Vietnam Personal Accounts


My Two Days at CON THIEN

Original story by John Wear © 2003

As told by

Sgt. Maj. Bill “J.J.” Carroll, USMC (Ret.) & Ken “Piggy” Bores


  I joined Ken “Piggy” Bores, with the First Platoon, Alfa Company, 3rd Third Tank Battalion at Con Thien after returning from my 30 days of leave I earned for extending my Vietnam tour.

  I had left Vietnam on July 3rd or 4th (Operation Buffalo) and during my absence, my original platoon (Platoon Sergeant GgSgt R.B. English) got shot up around July 27, 1967. I believe that the “damage” to my old platoon was 4 KIA and 11 WIA during that day.

  The first day I was back at Con Thien, September 1, 1967, I recall working on a tank and talking to a Marine by the name of Charlie Brown. Charlie was well know, he was a LCpl, but had been a Sergeant at least three times. Even though I was a Corporal, had been in country for over 12 months, my primary MOS was shitfister and secondary was tank crewman, so they assigned me as the loader of the tank.

  I thought that our Platoon Leader was Lieutenant Jim Coan. (Now Vice President of this association) However, Jim told me that the platoon leader was Lt Tom Barry. Tom is a current member of the USMCVTA.

   My tank was assigned to guard the south gate of the firebase. The next morning we had a road sweep to the Washout and back to Con Thien with two tanks and a bunch of grunts from India Company, 3rd Battalion, 4th Marines. The sweep to the Washout went without incident. However, on the way back the engineers discovered a mine just south of Con Thien.

 They dug up the mine that was covered in blue protective plastic. They started following what I assume was a wire to the tree line to the left side of the road looking north toward Con Thien. As they approached the tree line, the NVA sent off a command-detonated explosion that was probably a claymore mine. Then all hell broke loose. Almost at once, the NVA fired an RPG at our tank, but the keen eyes of Ken “Piggy” Bores who was the driver, enabled him to stop the tank, letting the RPG fall short of our tank.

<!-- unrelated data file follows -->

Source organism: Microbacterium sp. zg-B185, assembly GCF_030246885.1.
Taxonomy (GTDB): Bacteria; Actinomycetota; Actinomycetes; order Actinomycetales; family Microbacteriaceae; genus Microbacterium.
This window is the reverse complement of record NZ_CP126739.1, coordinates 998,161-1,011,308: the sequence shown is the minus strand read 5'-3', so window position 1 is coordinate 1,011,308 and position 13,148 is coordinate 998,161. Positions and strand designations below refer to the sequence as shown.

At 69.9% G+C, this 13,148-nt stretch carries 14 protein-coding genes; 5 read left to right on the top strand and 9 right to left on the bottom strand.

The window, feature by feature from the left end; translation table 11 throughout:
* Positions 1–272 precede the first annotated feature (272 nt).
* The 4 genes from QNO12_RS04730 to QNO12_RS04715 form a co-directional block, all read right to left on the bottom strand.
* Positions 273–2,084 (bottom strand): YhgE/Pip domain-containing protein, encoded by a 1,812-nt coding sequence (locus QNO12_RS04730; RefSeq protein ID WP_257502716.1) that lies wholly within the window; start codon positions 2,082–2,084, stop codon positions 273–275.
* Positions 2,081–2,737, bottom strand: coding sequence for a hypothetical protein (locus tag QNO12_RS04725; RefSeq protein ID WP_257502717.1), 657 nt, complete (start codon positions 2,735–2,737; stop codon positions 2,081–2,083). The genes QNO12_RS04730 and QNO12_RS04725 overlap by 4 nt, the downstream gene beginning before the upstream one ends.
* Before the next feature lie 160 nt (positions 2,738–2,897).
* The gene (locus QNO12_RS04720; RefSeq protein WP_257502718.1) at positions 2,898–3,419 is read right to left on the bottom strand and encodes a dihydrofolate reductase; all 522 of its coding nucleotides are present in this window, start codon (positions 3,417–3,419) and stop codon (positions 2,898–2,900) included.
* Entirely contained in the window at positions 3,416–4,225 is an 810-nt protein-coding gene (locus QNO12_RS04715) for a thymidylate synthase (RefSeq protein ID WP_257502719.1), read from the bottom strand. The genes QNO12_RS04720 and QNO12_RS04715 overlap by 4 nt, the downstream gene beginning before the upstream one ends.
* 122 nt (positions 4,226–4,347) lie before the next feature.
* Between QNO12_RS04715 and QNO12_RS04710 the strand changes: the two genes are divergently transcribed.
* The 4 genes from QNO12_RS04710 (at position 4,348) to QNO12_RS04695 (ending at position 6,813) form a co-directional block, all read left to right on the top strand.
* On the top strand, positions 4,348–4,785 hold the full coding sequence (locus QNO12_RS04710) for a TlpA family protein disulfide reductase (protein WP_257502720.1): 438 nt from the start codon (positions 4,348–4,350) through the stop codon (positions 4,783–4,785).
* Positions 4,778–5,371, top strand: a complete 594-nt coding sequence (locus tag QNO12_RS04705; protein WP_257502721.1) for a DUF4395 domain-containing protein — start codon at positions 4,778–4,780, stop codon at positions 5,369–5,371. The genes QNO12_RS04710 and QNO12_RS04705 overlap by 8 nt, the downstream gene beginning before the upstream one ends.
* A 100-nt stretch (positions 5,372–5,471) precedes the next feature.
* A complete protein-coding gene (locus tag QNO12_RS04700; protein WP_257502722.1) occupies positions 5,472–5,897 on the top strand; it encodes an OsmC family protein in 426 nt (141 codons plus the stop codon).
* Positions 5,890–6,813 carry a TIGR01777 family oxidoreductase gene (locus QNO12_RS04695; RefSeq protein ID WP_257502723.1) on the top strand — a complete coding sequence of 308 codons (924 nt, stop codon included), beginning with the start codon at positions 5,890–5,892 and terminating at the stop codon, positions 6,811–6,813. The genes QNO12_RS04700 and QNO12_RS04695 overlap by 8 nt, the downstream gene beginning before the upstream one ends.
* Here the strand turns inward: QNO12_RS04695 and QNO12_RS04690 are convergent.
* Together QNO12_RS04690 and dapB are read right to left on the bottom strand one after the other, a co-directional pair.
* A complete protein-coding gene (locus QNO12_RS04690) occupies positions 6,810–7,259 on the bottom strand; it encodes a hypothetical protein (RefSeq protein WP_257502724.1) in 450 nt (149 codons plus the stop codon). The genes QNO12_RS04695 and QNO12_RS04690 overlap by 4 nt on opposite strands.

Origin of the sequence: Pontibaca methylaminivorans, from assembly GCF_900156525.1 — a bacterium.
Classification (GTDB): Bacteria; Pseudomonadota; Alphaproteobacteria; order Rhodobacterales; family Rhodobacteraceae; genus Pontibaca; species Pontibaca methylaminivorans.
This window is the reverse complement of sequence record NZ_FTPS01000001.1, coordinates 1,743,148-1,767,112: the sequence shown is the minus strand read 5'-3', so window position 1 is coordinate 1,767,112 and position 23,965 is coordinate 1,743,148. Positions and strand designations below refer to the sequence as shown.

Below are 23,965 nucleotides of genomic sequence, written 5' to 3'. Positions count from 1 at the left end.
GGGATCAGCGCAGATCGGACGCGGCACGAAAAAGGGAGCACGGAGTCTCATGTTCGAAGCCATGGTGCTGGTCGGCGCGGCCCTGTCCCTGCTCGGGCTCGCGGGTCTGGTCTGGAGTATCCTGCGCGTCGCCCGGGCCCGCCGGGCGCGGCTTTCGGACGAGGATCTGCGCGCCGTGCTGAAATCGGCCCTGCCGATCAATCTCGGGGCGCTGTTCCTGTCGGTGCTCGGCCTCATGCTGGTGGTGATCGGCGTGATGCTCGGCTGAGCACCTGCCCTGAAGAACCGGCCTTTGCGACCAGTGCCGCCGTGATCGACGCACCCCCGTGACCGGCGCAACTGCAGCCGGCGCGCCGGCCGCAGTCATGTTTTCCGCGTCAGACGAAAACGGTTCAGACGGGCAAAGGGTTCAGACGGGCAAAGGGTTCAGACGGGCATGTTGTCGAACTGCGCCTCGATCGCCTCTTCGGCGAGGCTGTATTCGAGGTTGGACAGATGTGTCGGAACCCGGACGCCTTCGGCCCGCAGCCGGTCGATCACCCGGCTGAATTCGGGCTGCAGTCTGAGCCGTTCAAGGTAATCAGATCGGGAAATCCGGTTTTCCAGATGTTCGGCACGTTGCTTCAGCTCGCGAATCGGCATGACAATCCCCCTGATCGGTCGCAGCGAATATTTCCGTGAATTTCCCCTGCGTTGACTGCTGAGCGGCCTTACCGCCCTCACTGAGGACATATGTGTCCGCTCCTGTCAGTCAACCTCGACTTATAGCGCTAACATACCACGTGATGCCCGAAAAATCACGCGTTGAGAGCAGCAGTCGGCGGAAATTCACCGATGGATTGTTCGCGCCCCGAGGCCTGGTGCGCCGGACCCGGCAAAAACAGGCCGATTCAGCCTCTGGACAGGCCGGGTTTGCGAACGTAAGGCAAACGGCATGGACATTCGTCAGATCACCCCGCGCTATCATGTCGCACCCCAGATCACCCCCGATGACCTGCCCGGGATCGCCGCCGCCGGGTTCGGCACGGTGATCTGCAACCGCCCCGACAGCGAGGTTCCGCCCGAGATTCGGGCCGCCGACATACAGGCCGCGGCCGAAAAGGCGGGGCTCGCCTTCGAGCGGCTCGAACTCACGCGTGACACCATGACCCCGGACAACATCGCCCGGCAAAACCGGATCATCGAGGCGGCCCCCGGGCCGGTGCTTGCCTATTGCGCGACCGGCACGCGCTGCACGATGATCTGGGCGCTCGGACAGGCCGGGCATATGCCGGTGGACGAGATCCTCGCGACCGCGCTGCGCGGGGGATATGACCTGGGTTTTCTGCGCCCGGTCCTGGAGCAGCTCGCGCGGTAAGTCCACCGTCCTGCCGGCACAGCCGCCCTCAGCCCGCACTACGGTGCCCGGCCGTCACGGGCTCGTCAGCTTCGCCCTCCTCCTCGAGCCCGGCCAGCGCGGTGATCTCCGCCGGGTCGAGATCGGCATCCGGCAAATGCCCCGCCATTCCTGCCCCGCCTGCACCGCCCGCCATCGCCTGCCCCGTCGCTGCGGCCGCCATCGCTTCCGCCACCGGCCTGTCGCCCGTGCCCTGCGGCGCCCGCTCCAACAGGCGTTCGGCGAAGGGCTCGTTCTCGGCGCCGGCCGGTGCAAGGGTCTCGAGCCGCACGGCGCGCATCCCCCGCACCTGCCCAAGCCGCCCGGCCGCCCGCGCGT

The NVA had the grunts pinned down with heavy machine gun fire. I was the loader on the tank. My COM helmet did not work, so it was hard for me to figure out what was going on in front of our position. One time, I peeked out of the loader’s hatch and saw the NVA trying to outflank our infantry. We were unable to fire at the flanking NVA for fear of hitting our own infantry.

  The grunts must have called for help, because more Marines showed up. I believe they were from Mike Company, 3rd battalion, 4th Marines. When they arrived we were ordered to go into the tree line to evacuate our wounded. We made a run into the tree line and loaded our tank with the wounded.

  Bores remembers; “During the initial firefight, I recall that the firing was so hot that, our TC, had me drive over the top of one badly wounded grunt. He had me open the escape hatch; I then grabbed the grunt by the belt and hauled him inside the tank. We did this maneuver a few times that morning.”

   Once the wounded were unloaded, we were told that the NVA were in a complex of bunkers, and that we were going to attack. As we lined up for the assault, air strikes were called in on the NVA bunkers.

  Those air strikes were so close; you could feel the vacuum pressure inside of the tank from the explosions. Upon the completion of the air strikes, we begin our assault. However, the other tank with us developed a problem with their main gun, and was unable to fire it. I later heard that a canister round had broke open in the breach, and pellets from the canister round jammed the breechblock. Their machine guns were in good working order, so they continued with the assault.